Agencies that accumulate more than 60 days of "working capital" from their shared services programs could be considered to be making a profit under A-87. In such cases, if federal funds were used to finance the shared initiatives, the federal government could reclaim a portion of the surplus. Agencies that don't routinely reconcile billed services to actual costs risk significant audit findings and potential refunds.

 

2. Regarding Technology as a Solution Instead of a Tool

In some cases, state and local governments position shared services as a technology initiative that will immediately provide better and cheaper results. Technology, however, is just a tool, not a solution. Problems are not solved by simply purchasing more powerful computers or more robust software applications.

It's crucial to examine the underlying business processes and modify or replace ineffective procedures before automating them. Automating a flawed process can actually make things worse, because now you have an expensive, new process for people to learn that still doesn't work properly. Governments must fix the process first, and use technology as a tool to streamline the workflow.

A classic example is Web services. Frequently government agencies believe that posting a form on their Web site will be cheaper to administer and easier for people to use. However, posting an application form on a Web site as a fillable PDF generates new challenges. When the applications come in, how are transactions going to be processed, reviewed and approved? What kind of retention policies are in place for Web information versus hardcopy information? What about privacy laws? Can online forms be signed electronically? Do state laws let agencies collect fees online? If not, people still have to mail checks or make credit card payments, which raises associated security concerns.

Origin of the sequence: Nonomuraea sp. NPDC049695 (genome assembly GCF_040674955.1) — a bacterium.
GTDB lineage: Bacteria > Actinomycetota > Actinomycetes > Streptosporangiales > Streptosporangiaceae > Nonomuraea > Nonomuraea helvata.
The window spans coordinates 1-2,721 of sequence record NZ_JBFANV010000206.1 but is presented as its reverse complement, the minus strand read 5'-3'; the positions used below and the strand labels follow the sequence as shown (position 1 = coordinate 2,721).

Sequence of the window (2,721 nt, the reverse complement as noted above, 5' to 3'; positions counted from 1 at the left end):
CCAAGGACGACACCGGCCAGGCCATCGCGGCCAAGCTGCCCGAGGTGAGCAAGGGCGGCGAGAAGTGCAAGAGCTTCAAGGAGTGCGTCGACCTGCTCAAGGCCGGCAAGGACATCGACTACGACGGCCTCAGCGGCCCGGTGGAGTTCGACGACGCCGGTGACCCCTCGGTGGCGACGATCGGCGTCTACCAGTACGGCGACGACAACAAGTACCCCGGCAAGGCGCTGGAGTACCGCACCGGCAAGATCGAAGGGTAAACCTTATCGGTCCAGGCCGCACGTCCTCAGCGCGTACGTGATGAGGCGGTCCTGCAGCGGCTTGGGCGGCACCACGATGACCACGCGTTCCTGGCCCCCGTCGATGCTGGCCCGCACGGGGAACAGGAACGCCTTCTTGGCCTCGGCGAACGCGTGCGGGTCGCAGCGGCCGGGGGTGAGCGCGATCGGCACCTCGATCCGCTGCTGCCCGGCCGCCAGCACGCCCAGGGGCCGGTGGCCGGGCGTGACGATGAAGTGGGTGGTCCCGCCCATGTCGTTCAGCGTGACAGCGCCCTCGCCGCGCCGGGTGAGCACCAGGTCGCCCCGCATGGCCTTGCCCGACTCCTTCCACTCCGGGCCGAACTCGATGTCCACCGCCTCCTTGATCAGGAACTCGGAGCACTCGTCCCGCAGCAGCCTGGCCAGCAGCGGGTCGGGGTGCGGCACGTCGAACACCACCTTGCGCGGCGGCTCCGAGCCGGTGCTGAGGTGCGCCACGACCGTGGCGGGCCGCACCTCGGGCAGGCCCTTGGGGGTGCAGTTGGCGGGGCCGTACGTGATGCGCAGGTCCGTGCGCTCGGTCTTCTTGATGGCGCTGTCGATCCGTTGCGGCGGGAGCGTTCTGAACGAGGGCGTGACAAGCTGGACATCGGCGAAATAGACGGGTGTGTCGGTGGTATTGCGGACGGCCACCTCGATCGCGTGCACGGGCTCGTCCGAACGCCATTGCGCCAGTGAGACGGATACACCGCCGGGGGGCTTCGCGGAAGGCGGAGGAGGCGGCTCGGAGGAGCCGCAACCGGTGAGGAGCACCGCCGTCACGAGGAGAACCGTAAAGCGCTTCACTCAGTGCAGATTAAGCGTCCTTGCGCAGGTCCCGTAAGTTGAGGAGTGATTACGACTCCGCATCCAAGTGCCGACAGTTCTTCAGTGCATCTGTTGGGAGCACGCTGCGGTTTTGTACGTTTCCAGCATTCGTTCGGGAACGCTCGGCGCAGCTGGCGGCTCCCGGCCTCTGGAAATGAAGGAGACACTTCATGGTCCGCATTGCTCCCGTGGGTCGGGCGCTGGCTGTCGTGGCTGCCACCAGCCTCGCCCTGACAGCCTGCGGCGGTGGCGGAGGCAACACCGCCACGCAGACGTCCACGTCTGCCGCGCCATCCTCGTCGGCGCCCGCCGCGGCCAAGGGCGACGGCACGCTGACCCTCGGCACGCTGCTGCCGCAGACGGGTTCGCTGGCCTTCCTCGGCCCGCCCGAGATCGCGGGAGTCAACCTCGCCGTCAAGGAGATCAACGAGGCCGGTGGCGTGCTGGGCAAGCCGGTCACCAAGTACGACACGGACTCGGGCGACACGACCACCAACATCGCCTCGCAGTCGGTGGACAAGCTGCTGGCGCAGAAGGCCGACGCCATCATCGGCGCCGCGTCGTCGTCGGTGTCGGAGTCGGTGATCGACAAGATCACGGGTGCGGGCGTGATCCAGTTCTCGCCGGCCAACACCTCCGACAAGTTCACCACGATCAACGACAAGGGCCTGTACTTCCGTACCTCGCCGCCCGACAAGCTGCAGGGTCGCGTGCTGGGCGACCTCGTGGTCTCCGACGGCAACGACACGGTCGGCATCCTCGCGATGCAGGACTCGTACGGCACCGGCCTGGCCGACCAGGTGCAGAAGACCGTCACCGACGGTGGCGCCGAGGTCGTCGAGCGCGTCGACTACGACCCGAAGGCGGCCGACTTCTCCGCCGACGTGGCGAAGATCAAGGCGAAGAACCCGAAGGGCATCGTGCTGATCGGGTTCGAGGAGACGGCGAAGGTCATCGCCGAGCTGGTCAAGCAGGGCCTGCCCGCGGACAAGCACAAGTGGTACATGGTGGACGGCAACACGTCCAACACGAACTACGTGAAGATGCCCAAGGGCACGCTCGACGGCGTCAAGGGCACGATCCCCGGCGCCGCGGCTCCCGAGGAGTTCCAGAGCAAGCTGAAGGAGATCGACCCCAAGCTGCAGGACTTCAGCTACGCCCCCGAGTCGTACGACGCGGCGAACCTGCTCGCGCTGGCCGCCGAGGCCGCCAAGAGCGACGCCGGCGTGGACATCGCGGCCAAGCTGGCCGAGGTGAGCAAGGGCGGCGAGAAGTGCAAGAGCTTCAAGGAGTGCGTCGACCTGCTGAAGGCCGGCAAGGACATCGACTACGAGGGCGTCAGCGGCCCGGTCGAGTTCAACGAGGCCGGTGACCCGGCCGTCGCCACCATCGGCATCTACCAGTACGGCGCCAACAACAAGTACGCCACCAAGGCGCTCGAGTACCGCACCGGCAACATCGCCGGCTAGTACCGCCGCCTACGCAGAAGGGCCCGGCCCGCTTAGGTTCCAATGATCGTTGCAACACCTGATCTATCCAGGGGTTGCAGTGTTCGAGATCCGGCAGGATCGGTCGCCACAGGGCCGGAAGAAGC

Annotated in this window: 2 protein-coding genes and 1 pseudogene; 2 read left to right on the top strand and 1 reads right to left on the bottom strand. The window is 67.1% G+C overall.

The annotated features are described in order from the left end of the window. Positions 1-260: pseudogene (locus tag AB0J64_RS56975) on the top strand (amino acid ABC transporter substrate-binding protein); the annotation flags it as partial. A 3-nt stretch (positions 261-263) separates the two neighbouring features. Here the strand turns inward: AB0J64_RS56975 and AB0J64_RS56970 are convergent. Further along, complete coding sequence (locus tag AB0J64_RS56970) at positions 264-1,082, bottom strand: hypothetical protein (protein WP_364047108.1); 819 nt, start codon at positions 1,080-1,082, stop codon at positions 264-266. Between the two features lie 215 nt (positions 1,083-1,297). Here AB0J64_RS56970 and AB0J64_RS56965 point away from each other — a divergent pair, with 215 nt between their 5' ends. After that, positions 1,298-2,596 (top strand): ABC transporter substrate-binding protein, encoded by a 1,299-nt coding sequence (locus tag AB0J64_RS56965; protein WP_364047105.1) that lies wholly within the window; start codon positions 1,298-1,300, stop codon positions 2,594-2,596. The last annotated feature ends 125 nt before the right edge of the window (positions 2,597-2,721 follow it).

These are just some of the issues that can arise when a single agency turns to technology without thinking through the underlying business processes. The issues become even more complicated when processes are being consolidated in a shared services project.

 

3. Failing to Secure and Maintain Buy-In

Despite all the advantages they offer, shared services programs require a lot of buy-in to succeed. People can feel threatened by change, and shared services programs are all about change. The change that comes with shared services can be widespread -- affecting jobs, responsibilities, budgets and even the number of people a manager supervises.

Advocates for shared services need the support of supervisors, peers and subordinates for their programs to succeed. Otherwise, people who are threatened by change could sabotage the efforts to provide improved and more cost-efficient government services.

A good example of the need for buy-in typically occurs in information security. When state and local governments look to develop shared services models that pool IT resources, law enforcement agencies sometimes resist because they feel they need to control access to their data files. For instance, they might resist co-locating their servers in the same data center as the health department because their information is so sensitive.

In reality, there's no technical reason why law enforcement servers can't reside next to other departments' servers. In this case, demonstrating that law enforcement servers will have the appropriate level of security is vital to achieve buy-in.